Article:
A hockey player’s gloves are his slinkiest piece of gear. To some hockey players, smelly gloves are not a bad thing and instead are a symbol of hard work. Some players use a smelly glove as a weapon against opponents in a maneuver called the “face wash” in which a player rubs his gloves over an opponent’s face. When that stench is too much for you to handle, though, it is time for deodorizing damage control.
Hang your hockey gloves on the end of a broomstick as soon as you get home from practice or a game. This allows air to circulate inside the gloves so that the gloves dry and do not become a breeding ground for the bacteria responsible for hockey glove stench.
Deodorize and disinfect your hockey gloves by spraying them inside and outside with a disinfectant spray to kill bacteria, especially such bacteria as Methicillin Resistant Staphylococcus aureus. Use a disinfectant spray sold at sporting goods stores for hockey gear or a general household disinfectant spray. Whichever disinfectant spray you choose, check the label to ensure that it is effective against MRSA. The Environmental Protection Agency lists disinfectant products that are approved for use against MRSA.
Hang the gloves back up to dry after you spray them.
Clean your hockey gloves like the pros by taking them to a commercial sports equipment cleaner. Some people launder their gloves at home, but this is not a good idea because laundering hockey gloves in a home washing machine and hand washing them in a tub of soapy water allows too much water to get into the inner foam parts of the gloves, making the gloves susceptible to mold growth. Sports equipment cleaners use specially designed equipment to clean and disinfect the gloves without damaging them. Ask your local sporting goods store to refer you to a sports equipment cleaner, if you do not know of one.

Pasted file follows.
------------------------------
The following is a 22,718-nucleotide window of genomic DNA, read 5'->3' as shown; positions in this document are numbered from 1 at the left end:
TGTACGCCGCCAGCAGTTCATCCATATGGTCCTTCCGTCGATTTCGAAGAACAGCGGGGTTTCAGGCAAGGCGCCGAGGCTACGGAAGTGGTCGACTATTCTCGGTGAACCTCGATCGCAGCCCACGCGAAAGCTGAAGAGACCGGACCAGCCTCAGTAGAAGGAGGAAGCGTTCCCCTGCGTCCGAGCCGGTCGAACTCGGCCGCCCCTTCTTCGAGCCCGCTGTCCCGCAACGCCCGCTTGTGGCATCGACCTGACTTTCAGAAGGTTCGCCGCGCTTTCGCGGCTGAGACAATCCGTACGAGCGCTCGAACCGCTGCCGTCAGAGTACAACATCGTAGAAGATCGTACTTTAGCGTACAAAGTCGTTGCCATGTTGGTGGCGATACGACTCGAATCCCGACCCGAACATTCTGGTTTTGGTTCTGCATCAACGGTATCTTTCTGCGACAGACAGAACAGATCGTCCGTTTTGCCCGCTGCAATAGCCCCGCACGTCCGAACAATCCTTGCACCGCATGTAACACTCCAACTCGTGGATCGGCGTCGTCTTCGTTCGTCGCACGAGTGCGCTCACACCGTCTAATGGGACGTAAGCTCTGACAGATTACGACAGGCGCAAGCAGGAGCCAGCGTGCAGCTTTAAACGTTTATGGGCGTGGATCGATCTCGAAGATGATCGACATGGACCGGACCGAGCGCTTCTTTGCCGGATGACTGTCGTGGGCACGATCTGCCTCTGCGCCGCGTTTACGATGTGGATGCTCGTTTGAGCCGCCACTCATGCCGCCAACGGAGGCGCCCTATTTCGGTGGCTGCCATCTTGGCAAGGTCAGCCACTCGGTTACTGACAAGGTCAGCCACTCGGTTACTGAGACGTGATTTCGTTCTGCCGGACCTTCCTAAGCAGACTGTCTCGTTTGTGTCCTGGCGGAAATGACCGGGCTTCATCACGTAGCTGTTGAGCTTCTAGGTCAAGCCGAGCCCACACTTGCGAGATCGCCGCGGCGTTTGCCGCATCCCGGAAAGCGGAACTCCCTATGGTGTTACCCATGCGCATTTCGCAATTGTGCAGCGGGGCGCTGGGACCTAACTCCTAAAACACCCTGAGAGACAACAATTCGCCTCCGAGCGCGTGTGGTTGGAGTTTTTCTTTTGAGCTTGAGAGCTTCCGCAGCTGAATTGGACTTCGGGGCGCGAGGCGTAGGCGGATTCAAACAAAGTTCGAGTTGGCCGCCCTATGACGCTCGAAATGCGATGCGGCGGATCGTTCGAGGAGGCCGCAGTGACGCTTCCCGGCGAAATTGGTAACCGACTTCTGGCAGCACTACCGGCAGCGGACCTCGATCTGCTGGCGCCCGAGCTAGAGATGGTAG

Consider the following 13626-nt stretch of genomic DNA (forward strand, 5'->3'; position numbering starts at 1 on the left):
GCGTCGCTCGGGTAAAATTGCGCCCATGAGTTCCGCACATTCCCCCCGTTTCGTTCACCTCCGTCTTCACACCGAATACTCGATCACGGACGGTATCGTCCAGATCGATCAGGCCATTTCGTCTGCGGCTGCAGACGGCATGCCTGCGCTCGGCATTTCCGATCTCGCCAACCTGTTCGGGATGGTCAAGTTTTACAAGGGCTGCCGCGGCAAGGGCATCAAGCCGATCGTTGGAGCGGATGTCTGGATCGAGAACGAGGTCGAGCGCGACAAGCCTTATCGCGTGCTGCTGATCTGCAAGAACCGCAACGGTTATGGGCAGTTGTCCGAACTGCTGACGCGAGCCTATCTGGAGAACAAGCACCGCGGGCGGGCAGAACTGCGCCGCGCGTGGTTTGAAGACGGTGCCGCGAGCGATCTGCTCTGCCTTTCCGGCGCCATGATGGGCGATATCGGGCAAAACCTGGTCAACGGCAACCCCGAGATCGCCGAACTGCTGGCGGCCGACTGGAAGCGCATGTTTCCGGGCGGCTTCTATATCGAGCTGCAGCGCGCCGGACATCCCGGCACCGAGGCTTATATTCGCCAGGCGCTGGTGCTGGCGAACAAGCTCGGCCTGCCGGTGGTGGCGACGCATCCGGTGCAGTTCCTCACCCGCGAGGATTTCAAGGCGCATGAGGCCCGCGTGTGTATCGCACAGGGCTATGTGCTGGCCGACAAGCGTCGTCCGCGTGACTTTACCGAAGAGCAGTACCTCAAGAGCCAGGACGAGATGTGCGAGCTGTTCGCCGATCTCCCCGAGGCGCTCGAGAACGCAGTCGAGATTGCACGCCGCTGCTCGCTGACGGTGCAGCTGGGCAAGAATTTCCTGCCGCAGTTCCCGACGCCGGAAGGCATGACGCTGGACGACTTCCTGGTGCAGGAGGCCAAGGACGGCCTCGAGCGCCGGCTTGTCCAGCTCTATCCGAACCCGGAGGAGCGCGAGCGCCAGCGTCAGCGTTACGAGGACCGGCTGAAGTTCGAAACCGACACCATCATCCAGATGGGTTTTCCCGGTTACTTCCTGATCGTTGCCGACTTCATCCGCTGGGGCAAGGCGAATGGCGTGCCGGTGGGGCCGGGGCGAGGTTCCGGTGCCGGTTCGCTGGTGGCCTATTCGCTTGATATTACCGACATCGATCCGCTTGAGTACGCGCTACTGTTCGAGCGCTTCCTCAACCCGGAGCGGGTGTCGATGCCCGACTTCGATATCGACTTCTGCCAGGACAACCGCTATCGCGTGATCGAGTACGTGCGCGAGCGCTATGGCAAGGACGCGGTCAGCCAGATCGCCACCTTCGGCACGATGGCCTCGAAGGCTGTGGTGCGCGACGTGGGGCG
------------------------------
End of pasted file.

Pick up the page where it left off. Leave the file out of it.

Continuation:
Keeping your hockey gloves dry is one of the best ways to minimize odor and prevent the growth of bacteria.
Players in contact sports have an increased risk of developing MRSA and other multi-drug resistant bacterial infections due to the frequent close contact between players with skin injuries, according to a study published in the Journal of Athletic Training. Regular use of disinfectants helps minimize the risks of contracting dangerous bacterial infections.